As sportfishing captain Markus Medak stood in the wheelhouse of New Lo-An on a moonless, cloud-choked morning that painted the Pacific Ocean sky ink-black, he thought he saw a faint light.
But it couldn’t be, right?
It was 1 a.m. Friday, more than 95 miles off the San Diego coast, as the boat chasing bluefin tuna east of an area known as Tanner Bank bobbed along the edge of a watery wilderness.
Just three other vessels were operating within a remote grid that covered 100 square miles, with two of those more than 10 miles away. There was no radio contact or electronic signatures indicating other traffic.
The captain squinted for answers.
“I saw the lights were starting to move erratically, which was odd,” Medak said Monday, via satellite radio, while guiding another long-range fishing trip. “We moved closer and I saw a white stripe and thought maybe it was a kayak that had blown out.
“When we flipped on the spotlight, it was a panga(-style boat), sitting very low in the water with a lot of people waving frantically. It looked the lights on a cellphone.”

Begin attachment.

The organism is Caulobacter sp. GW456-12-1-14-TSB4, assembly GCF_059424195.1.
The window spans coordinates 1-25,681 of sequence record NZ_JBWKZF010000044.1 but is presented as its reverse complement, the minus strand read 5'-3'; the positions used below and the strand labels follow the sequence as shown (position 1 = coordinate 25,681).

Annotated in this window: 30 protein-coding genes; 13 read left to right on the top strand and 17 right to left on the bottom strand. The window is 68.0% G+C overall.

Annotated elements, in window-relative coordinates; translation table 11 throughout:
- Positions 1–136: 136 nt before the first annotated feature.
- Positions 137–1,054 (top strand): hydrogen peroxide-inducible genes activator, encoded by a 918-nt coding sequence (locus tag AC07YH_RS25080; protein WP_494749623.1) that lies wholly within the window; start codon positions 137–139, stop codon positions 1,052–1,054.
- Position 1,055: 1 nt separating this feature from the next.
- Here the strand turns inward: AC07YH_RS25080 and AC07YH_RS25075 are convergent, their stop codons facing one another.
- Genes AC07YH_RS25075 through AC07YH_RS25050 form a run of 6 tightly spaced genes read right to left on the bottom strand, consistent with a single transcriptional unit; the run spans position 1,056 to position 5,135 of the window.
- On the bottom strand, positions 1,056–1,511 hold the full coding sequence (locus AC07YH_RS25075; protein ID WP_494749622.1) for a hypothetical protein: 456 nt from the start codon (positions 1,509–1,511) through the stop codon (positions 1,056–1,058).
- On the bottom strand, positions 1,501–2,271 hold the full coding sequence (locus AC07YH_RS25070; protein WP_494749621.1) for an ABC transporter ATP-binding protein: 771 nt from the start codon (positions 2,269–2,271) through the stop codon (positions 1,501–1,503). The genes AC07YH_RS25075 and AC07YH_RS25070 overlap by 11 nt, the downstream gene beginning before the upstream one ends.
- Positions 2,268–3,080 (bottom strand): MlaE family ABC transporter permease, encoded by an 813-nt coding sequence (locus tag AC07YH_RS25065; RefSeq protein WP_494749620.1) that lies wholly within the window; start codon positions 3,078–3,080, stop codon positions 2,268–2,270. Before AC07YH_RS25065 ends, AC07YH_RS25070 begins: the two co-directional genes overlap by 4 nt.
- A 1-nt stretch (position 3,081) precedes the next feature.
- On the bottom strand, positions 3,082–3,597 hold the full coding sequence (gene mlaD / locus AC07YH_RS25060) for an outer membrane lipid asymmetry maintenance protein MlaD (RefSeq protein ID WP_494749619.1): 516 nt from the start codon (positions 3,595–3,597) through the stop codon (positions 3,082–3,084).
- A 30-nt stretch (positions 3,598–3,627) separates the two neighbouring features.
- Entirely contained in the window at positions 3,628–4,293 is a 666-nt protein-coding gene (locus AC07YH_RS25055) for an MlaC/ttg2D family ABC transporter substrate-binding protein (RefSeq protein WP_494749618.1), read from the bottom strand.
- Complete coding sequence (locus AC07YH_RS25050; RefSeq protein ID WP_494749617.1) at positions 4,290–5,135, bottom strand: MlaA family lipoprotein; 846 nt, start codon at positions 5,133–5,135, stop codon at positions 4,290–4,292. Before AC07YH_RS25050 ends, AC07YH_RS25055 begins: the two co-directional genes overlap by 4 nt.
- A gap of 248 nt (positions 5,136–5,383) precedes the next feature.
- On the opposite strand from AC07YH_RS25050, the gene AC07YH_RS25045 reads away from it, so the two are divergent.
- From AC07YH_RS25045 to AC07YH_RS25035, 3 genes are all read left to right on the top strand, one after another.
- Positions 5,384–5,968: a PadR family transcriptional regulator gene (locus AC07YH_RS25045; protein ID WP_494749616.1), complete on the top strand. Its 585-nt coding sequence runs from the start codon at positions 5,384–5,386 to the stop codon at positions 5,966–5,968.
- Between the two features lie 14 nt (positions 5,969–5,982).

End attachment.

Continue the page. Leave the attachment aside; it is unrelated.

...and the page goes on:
Adrift for three days, 23 Mexican nationals and two Guatemalans had run out of food, water and, most critically, options. Flagging down a boat in the middle of the night, in the middle of nowhere using low-power phone flashlights, ranks somewhere between infinitesimal and flat-out impossible.
Lt. Cmdr. Scott Verhage of the U.S. Coast Guard’s San Diego sector, the pilot who flew a MH-60 Jayhawk helicopter to the scene after Medak placed the distress call, has been involved in dozens of rescue missions.
This was lottery-winner-level luck.